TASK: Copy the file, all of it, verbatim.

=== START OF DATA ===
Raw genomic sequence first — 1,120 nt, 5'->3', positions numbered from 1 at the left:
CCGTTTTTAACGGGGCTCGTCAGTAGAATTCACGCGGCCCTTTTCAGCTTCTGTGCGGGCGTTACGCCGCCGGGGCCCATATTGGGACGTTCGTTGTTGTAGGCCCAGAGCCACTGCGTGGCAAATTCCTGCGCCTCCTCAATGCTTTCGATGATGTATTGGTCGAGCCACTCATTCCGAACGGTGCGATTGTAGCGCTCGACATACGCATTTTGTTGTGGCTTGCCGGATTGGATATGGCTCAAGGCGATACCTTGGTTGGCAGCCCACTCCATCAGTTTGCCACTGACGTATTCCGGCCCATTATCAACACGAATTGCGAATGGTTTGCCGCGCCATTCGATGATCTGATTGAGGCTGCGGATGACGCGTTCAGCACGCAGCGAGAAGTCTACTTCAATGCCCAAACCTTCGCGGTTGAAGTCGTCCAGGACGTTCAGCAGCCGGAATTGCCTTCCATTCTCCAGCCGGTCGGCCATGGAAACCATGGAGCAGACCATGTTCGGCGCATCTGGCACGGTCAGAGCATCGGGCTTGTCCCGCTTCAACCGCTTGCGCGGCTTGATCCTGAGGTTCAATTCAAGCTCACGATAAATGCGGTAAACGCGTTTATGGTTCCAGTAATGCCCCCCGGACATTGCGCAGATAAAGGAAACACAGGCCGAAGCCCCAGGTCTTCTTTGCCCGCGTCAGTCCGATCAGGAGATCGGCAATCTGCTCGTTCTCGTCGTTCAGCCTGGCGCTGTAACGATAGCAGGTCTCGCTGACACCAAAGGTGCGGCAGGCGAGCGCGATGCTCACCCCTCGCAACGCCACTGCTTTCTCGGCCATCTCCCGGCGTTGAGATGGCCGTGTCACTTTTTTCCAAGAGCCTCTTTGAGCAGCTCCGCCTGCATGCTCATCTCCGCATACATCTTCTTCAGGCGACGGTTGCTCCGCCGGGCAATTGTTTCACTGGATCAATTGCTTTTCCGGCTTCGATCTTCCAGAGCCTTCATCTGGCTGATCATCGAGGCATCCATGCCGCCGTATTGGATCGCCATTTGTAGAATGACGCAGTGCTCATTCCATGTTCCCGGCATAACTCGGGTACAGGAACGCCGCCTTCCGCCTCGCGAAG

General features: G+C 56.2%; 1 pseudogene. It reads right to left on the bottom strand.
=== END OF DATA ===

Raw genomic sequence first — 1,120 nt, 5'->3', positions numbered from 1 at the left:
CCGTTTTTAACGGGGCTCGTCAGTAGAATTCACGCGGCCCTTTTCAGCTTCTGTGCGGGCGTTACGCCGCCGGGGCCCATATTGGGACGTTCGTTGTTGTAGGCCCAGAGCCACTGCGTGGCAAATTCCTGCGCCTCCTCAATGCTTTCGATGATGTATTGGTCGAGCCACTCATTCCGAACGGTGCGATTGTAGCGCTCGACATACGCATTTTGTTGTGGCTTGCCGGATTGGATATGGCTCAAGGCGATACCTTGGTTGGCAGCCCACTCCATCAGTTTGCCACTGACGTATTCCGGCCCATTATCAACACGAATTGCGAATGGTTTGCCGCGCCATTCGATGATCTGATTGAGGCTGCGGATGACGCGTTCAGCACGCAGCGAGAAGTCTACTTCAATGCCCAAACCTTCGCGGTTGAAGTCGTCCAGGACGTTCAGCAGCCGGAATTGCCTTCCATTCTCCAGCCGGTCGGCCATGGAAACCATGGAGCAGACCATGTTCGGCGCATCTGGCACGGTCAGAGCATCGGGCTTGTCCCGCTTCAACCGCTTGCGCGGCTTGATCCTGAGGTTCAATTCAAGCTCACGATAAATGCGGTAAACGCGTTTATGGTTCCAGTAATGCCCCCCGGACATTGCGCAGATAAAGGAAACACAGGCCGAAGCCCCAGGTCTTCTTTGCCCGCGTCAGTCCGATCAGGAGATCGGCAATCTGCTCGTTCTCGTCGTTCAGCCTGGCGCTGTAACGATAGCAGGTCTCGCTGACACCAAAGGTGCGGCAGGCGAGCGCGATGCTCACCCCTCGCAACGCCACTGCTTTCTCGGCCATCTCCCGGCGTTGAGATGGCCGTGTCACTTTTTTCCAAGAGCCTCTTTGAGCAGCTCCGCCTGCATGCTCATCTCCGCATACATCTTCTTCAGGCGACGGTTGCTCCGCCGGGCAATTGTTTCACTGGATCAATTGCTTTTCCGGCTTCGATCTTCCAGAGCCTTCATCTGGCTGATCATCGAGGCATCCATGCCGCCGTATTGGATCGCCATTTGTAGAATGACGCAGTGCTCATTCCATGTTCCCGGCATAACTCGGGTACAGGAACGCCGCCTTCCGCCTCGCGAAG

General features: G+C 56.2%; 1 pseudogene. It reads right to left on the bottom strand.